Problem 2: It turned out that the word “at,” even though it’s a two-letter word, isn’t simple or clear. A great debate broke out over when a boat was no longer entitled to mark room, i.e., when she was no longer “at the mark.” Many competitors and judges thought that a boat was no longer “at the mark” when it was astern of her. However, boats often leave a mark astern well before they have completed their proper-course rounding of it.
The second diagram illustrates both problem (1) and (2). In a light-air PHRF race, Nimble and Ponderosa were rounding the leeward mark, with Ponderosa on the inside entitled to mark-room. Nimble is light, easily accelerated and easily turned. Ponderosa is heavier and slower to accelerate and turn. At Position 6, after both boats had left the mark astern but were still in the zone, there was contact. Ponderosa argued that, in the absence of Nimble, her proper course at Position 6 was to sail a close reach in order to build speed while making a gradual turn from a downwind course up to closehauled. For that reason, she claimed that at Position 6 she had not yet completed her proper-course rounding of the mark and was still entitled to mark-room. Nimble argued that, because the mark was astern, Rule 18.2 no longer applied, and Ponderosa, the windward boat, was required to keep clear under Rule 11. There were two distinct camps within the rules community—those who thought Ponderosa broke Rule 11 and those who thought Nimble broke Rule 18.2(b). In 2013, Ponderosa will be entitled to room for a seamanlike maneuver to round the mark as necessary to sail the course, i.e., as necessary to round onto a closehauled course. She will no longer be entitled to room to make a proper-course rounding. So, in 2013, before Position 6, Ponderosa must round up to close-hauled and, at Position 6, keep clear of Nimble.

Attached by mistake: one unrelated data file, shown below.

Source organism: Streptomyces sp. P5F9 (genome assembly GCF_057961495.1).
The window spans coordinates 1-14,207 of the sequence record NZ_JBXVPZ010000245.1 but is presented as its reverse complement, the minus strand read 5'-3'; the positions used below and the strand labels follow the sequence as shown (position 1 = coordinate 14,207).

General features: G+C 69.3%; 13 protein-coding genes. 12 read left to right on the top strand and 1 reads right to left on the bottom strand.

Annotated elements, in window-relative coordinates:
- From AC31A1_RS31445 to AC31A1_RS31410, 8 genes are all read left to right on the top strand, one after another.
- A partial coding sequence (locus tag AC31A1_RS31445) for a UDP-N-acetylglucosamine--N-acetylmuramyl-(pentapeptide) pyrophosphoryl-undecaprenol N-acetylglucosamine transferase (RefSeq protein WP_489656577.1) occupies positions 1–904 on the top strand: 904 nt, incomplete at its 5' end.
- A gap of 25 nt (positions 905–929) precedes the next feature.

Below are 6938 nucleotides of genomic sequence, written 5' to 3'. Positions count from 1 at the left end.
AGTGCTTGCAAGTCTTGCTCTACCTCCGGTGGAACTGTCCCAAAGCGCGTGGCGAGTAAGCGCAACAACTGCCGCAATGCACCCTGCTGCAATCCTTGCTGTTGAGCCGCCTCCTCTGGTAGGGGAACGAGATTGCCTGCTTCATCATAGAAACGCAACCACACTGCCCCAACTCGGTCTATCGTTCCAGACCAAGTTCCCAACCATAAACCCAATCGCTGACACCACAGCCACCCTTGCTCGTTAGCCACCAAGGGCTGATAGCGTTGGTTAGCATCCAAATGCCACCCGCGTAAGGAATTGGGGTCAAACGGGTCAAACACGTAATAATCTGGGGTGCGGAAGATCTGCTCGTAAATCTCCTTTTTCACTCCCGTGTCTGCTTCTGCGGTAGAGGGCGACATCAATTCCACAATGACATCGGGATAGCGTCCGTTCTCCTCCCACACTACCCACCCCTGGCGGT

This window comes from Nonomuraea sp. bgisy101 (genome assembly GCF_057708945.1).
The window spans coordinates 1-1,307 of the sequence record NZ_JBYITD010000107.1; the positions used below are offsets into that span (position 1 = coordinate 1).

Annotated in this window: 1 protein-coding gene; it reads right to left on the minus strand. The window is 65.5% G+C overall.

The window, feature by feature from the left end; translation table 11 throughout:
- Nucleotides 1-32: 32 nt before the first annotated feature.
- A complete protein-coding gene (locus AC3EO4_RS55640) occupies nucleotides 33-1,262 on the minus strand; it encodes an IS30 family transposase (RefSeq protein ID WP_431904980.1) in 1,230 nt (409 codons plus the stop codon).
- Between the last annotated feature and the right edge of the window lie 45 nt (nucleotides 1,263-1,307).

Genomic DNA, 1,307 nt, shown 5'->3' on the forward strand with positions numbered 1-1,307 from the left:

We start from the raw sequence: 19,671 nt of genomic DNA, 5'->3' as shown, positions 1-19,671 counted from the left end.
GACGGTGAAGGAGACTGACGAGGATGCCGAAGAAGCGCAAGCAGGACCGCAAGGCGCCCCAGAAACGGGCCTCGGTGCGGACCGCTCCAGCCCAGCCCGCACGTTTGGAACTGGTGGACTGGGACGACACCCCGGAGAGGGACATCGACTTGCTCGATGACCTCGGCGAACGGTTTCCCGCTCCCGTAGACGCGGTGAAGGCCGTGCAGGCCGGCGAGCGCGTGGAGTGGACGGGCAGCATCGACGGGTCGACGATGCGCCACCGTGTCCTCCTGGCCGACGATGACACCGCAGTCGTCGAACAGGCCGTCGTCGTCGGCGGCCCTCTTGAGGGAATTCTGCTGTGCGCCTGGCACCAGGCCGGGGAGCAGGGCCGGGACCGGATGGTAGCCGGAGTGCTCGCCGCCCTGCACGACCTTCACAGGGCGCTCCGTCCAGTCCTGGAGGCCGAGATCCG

Problem 3: Mark roundings are not as simple as the old definition suggests. Boats don’t always sail to a mark and then round it. Sometimes they sail to it, begin to round, and are then set back by current and must sail to it again. In 2013, unlike 2012, a boat that has sailed to the mark and begun to round would, if set back by current, be entitled to room to sail to the mark again.
The last sentence of the definition has been changed so that, in 2013, an inside overlapped boat is entitled to room to tack only if she would be fetching the mark after her tack. The third diagram shows how the last sentence of the 2012 definition can play out. Under it, Devious is entitled to room to tack at Position 2, even though Placid is giving her plenty of room to sail to the mark. If the contact shown in the diagram occurred in 2012, the rules would require that Placid be disqualified for not giving Devious room to tack at Position 2. In 2013, Devious would be in the wrong.